... mind of Burbage, stern-featured and steel-spectacled, she moulded to a plastic acquiescence with her own sweet will. In extreme urgency, when Burbage was very firm, indeed, Phyllis had a way of referring to dear Farquharson. Burbage learned to anticipate this by yielding in the ...
— Old Valentines - A Love Story • Munson Aldrich Havens

... intersected by rich river courses, in which sugar, cotton, and coffee are grown; the Andes chains, snow-tipped and presenting every kind of climate and variety of vegetation on their slopes and in their valleys, rich in minerals and yielding chiefly great quantities of silver; and the Montana, the eastward slopes of the Andes, clad with valuable forests where the cinchona is cultivated, and the upland basins of the Ucayale River and the Upper Amazon, very fertile, ...
— The Nuttall Encyclopaedia - Being a Concise and Comprehensive Dictionary of General Knowledge • Edited by Rev. James Wood

... as the last letter, and gives some account of the "species work:" "The way I shall kill young things will be to put them under a tumbler glass with a teaspoon of ether or chloroform, the glass being pressed down on some yielding surface, and leave them for an hour or two, young have such power of revivication. (I have thus killed moths and butterflies.) The best way would be to send them as you procure them, in pasteboard chip-box by post, on which you could write and just tie up with string; and ...
— The Life and Letters of Charles Darwin, Volume I • Francis Darwin

... surintendante (controller) of the Queen's household, and soon became as great a favourite of Anne of Austria as the Constable de Luynes was of Louis the Just. The French Court was then very brilliant, and gallantry the order of the day. Marie de Rohan was naturally vivacious and dashing, and, yielding herself up to the seductions of youth and pleasure, she had lovers, and her adorers drew her into politics. Her beauty and captivating manners were such as to fascinate and enthral the least impressible who crossed her path, and their dangerous power was ...
— Political Women (Vol. 1 of 2) • Sutherland Menzies

... to the total deprivation of all external signs of religion. Karemaku had judgment enough to perceive that this state of things would not endure, and that a religion of some kind was indispensable to the people; he therefore resolved to set his countrymen a good example, and yielding to an inclination he had long entertained, to declare himself publicly a convert to Christianity. In the same year, 1819, Captain Freycinet, on his voyage round the world, landed at Hanaruro, and a clergyman accompanying him, Karemaku ...
— A New Voyage Round the World, in the years 1823, 24, 25, and 26, Vol. 2 • Otto von Kotzebue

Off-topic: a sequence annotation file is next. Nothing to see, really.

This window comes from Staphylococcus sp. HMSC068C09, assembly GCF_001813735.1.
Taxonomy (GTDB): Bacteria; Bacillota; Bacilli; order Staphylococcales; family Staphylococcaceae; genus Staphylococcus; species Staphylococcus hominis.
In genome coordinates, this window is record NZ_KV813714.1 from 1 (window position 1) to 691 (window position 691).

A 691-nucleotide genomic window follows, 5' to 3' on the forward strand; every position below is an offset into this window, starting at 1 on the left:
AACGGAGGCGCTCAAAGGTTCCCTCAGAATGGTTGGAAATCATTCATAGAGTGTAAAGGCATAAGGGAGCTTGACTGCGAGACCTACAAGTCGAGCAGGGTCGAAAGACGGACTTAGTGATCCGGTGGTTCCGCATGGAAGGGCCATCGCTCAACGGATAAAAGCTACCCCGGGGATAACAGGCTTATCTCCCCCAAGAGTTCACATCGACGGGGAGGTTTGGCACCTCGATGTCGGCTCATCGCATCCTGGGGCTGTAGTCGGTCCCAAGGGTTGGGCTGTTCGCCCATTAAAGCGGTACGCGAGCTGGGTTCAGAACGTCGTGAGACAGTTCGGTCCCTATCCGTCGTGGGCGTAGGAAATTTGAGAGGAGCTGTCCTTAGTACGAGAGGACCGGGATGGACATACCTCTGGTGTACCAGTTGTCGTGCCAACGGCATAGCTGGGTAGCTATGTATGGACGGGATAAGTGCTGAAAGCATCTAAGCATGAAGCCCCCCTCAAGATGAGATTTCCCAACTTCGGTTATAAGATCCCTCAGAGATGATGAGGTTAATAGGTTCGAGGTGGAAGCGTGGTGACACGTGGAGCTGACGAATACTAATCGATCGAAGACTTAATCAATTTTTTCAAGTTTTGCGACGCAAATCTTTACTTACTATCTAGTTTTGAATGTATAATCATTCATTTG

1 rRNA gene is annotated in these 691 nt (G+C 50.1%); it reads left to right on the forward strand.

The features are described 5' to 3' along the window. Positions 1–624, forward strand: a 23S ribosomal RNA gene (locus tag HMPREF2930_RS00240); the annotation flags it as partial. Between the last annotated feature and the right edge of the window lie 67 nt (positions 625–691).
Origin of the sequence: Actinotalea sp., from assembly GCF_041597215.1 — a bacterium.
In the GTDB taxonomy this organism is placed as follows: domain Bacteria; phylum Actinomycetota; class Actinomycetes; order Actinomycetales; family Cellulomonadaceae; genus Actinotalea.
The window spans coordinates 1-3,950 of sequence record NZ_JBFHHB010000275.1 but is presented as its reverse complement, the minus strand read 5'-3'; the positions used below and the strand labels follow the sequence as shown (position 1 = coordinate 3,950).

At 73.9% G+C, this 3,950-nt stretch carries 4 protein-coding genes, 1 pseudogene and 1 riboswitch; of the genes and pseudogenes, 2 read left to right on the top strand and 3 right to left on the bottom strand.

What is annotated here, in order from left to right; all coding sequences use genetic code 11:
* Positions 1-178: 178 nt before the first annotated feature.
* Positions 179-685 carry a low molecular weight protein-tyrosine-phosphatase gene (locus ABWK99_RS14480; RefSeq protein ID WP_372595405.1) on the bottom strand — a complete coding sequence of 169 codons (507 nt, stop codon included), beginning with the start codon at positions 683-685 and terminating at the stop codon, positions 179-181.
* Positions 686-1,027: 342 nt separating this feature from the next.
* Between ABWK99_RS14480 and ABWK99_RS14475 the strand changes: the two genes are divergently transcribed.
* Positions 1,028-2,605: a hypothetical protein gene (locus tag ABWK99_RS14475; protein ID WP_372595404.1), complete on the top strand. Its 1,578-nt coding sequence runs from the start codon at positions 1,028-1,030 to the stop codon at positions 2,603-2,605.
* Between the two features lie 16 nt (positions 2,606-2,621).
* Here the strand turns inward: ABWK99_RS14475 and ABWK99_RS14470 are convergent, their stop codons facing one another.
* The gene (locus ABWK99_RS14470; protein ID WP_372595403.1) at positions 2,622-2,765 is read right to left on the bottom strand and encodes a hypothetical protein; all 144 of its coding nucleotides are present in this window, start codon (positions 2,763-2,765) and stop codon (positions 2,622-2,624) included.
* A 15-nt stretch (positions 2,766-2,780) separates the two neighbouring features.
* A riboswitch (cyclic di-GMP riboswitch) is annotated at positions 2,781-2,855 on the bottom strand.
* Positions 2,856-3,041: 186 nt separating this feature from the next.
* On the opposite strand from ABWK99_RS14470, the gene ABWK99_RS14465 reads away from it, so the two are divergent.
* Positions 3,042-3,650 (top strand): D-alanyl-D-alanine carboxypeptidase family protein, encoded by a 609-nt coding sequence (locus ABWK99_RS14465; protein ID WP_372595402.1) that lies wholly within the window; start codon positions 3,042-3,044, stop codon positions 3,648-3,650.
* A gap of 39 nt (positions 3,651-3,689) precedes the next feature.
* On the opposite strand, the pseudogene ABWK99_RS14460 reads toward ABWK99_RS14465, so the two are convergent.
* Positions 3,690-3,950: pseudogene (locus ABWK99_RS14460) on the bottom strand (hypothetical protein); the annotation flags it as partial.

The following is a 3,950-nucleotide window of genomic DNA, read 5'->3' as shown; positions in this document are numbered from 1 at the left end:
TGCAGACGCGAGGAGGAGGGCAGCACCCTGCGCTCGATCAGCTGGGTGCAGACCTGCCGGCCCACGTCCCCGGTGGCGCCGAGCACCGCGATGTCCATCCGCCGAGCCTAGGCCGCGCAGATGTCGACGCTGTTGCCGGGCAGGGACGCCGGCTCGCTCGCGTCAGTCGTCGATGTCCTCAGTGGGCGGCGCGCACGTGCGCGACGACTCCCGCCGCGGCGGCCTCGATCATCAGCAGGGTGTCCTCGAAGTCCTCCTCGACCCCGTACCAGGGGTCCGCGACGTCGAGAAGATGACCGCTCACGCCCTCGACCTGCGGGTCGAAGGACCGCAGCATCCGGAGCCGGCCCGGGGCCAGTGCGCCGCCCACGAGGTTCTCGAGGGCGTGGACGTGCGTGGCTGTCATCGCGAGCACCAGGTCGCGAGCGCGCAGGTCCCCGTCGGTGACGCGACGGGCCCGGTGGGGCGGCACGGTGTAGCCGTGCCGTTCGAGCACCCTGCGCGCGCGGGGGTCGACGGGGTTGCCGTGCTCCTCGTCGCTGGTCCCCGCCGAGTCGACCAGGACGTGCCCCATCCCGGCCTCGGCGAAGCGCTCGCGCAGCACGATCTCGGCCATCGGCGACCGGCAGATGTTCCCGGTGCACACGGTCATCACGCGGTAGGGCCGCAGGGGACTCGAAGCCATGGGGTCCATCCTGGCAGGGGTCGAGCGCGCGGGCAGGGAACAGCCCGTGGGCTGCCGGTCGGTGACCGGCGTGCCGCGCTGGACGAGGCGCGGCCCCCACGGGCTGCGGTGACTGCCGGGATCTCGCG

... taking charge of the whole conversation, and showing as great an appetite in that respect as in regard of the various dainties on the table, among which he may be almost said to have wallowed: greatly to the aggravation of his inflammatory tendencies. Mr Dombey's habitual silence and reserve yielding readily to this usurpation, the Major felt that he was coming out and shining: and in the flow of spirits thus engendered, rang such an infinite number of new changes on his own name that he quite astonished himself. In a word, they were all very well pleased. The Major was considered to possess ...
— Dombey and Son • Charles Dickens

... this name were intended by Tacitus, One, now called the Issel, which had a communication with the Rhine, by means of the canal made by Drusus, the father of Germanicus. The other SALA was a river in the country now called Thuringia, described by Tacitus as yielding salt, which the inhabitants considered as the peculiar favour of heaven. The salt, however, was found in the salt springs near the river, which runs northward into ...
— A Dialogue Concerning Oratory, Or The Causes Of Corrupt Eloquence • Cornelius Tacitus

... can say. The engineer took good care—and not unreasonably—to keep his secret unpatented. One thing was unmistakable, and that was that the piles were of extraordinary strength; and the accumulators left those of Faure-Sellon-Volckmar very far behind in yielding currents whose amperes ran into figures up to then unknown. Thus there was obtained a power to drive the screws and communicate a suspending and propelling force in excess of all ...
— Rubur the Conqueror • Jules Verne

... and field-cornets to ask their men to volunteer for the service. If the men refused to go, then naturally the reinforcements could not be sent, and those who were in dire need of assistance had the alternative of continuing the struggle alone or of yielding a position to the enemy. The relief of Ladysmith was due to the fact that Generals Botha, Erasmus, and Meyer could not receive reinforcements from Commandant-General Joubert, who was north of Ladysmith with almost ten thousand men. Botha, Meyer, and Erasmus had been ...